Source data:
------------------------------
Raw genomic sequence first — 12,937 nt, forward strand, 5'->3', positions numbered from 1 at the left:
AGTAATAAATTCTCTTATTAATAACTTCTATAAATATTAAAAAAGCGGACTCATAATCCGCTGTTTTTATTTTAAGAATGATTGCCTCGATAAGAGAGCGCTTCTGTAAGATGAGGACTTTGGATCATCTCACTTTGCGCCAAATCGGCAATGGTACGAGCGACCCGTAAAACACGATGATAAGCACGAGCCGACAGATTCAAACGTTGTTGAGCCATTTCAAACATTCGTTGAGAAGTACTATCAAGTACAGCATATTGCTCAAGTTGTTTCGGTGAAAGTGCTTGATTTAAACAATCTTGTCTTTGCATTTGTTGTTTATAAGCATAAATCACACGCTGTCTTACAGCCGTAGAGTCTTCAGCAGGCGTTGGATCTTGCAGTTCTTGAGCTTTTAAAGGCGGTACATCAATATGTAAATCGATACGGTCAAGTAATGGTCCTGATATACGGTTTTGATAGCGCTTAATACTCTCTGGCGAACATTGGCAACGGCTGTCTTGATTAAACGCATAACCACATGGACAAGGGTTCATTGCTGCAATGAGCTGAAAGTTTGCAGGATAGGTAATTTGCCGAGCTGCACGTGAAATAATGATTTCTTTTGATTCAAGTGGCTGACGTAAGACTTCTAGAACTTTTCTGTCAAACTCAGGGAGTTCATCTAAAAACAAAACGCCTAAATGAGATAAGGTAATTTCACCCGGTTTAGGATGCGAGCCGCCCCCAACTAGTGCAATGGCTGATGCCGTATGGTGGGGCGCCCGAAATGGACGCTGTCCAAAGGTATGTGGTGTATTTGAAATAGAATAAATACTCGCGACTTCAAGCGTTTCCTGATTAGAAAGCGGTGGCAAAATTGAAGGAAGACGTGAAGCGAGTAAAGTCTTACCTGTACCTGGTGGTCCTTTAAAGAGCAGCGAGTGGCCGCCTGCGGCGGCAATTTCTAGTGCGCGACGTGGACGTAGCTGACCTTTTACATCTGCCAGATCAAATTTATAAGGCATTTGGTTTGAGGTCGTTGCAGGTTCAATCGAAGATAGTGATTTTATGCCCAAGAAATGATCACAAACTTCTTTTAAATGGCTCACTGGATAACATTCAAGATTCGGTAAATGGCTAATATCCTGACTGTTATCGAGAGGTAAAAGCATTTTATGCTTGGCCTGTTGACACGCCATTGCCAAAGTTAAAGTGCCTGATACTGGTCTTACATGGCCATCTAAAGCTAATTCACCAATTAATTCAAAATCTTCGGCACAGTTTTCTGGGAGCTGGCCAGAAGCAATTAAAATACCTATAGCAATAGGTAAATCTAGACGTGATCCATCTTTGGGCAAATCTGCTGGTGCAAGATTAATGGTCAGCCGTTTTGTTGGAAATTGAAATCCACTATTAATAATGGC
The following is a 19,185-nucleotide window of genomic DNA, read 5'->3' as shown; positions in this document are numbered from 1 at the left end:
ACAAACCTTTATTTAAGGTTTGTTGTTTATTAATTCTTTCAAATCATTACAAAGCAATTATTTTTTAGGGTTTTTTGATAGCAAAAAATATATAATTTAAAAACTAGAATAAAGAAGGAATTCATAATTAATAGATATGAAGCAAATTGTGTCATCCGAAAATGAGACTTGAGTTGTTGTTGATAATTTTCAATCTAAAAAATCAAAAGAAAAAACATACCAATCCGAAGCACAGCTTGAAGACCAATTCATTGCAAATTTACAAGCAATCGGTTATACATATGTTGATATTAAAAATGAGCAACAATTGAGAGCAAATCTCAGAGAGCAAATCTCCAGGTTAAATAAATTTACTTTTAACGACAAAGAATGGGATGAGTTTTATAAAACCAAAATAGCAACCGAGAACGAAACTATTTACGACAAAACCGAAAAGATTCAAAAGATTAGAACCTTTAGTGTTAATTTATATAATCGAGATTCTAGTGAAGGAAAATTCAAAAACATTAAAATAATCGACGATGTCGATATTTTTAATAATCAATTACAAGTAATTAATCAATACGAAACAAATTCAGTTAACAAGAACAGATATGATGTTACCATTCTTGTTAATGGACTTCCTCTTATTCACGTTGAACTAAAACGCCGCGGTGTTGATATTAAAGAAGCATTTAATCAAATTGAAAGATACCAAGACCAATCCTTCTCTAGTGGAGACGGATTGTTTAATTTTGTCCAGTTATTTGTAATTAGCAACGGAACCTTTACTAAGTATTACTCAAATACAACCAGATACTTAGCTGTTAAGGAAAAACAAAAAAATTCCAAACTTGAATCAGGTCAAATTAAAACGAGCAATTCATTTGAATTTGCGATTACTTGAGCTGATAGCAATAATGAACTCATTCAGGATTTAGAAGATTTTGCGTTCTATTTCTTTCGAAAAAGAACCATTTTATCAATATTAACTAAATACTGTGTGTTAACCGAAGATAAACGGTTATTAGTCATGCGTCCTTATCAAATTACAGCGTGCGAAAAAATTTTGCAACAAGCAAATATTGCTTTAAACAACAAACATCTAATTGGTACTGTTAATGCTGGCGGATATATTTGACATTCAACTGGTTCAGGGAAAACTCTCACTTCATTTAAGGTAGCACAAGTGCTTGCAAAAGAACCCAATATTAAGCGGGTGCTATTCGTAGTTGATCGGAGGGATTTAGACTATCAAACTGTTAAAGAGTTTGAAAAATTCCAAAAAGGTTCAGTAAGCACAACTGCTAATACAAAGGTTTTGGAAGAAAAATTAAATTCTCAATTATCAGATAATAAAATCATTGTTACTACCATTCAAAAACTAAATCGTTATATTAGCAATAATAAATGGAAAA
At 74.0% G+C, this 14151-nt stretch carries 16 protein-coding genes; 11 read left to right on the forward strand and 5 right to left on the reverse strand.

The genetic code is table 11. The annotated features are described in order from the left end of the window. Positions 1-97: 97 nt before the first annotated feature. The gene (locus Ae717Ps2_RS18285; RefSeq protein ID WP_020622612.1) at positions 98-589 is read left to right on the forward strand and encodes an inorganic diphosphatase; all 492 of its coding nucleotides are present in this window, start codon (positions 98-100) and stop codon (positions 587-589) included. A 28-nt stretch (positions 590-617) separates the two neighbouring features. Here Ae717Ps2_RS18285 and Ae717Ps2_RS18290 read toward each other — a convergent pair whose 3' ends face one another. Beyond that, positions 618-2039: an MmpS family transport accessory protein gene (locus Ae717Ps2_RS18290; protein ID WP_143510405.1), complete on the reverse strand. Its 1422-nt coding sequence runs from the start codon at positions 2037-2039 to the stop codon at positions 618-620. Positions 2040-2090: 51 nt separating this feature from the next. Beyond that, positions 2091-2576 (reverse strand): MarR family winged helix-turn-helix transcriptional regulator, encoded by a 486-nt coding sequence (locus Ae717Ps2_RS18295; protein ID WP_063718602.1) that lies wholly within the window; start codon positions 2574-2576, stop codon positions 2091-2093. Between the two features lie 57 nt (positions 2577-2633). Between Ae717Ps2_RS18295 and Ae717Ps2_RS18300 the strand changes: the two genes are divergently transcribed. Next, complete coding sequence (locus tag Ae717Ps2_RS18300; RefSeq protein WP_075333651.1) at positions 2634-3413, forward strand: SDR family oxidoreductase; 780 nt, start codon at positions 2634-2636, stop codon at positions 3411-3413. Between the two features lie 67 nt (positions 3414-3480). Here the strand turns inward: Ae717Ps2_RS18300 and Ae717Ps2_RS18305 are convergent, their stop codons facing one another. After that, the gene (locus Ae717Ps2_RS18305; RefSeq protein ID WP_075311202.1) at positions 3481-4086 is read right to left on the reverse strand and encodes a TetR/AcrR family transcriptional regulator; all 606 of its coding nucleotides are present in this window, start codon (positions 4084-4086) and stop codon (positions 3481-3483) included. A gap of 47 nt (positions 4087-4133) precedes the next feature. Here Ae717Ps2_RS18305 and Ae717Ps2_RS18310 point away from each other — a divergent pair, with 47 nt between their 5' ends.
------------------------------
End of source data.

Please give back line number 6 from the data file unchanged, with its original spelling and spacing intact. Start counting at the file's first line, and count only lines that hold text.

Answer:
The genetic code is table 11. The annotated features are described in order from the left end of the window. Positions 1-97: 97 nt before the first annotated feature. The gene (locus Ae717Ps2_RS18285; RefSeq protein ID WP_020622612.1) at positions 98-589 is read left to right on the forward strand and encodes an inorganic diphosphatase; all 492 of its coding nucleotides are present in this window, start codon (positions 98-100) and stop codon (positions 587-589) included. A 28-nt stretch (positions 590-617) separates the two neighbouring features. Here Ae717Ps2_RS18285 and Ae717Ps2_RS18290 read toward each other — a convergent pair whose 3' ends face one another. Beyond that, positions 618-2039: an MmpS family transport accessory protein gene (locus Ae717Ps2_RS18290; protein ID WP_143510405.1), complete on the reverse strand. Its 1422-nt coding sequence runs from the start codon at positions 2037-2039 to the stop codon at positions 618-620. Positions 2040-2090: 51 nt separating this feature from the next. Beyond that, positions 2091-2576 (reverse strand): MarR family winged helix-turn-helix transcriptional regulator, encoded by a 486-nt coding sequence (locus Ae717Ps2_RS18295; protein ID WP_063718602.1) that lies wholly within the window; start codon positions 2574-2576, stop codon positions 2091-2093. Between the two features lie 57 nt (positions 2577-2633). Between Ae717Ps2_RS18295 and Ae717Ps2_RS18300 the strand changes: the two genes are divergently transcribed. Next, complete coding sequence (locus tag Ae717Ps2_RS18300; RefSeq protein WP_075333651.1) at positions 2634-3413, forward strand: SDR family oxidoreductase; 780 nt, start codon at positions 2634-2636, stop codon at positions 3411-3413. Between the two features lie 67 nt (positions 3414-3480). Here the strand turns inward: Ae717Ps2_RS18300 and Ae717Ps2_RS18305 are convergent, their stop codons facing one another. After that, the gene (locus Ae717Ps2_RS18305; RefSeq protein ID WP_075311202.1) at positions 3481-4086 is read right to left on the reverse strand and encodes a TetR/AcrR family transcriptional regulator; all 606 of its coding nucleotides are present in this window, start codon (positions 4084-4086) and stop codon (positions 3481-3483) included. A gap of 47 nt (positions 4087-4133) precedes the next feature. Here Ae717Ps2_RS18305 and Ae717Ps2_RS18310 point away from each other — a divergent pair, with 47 nt between their 5' ends.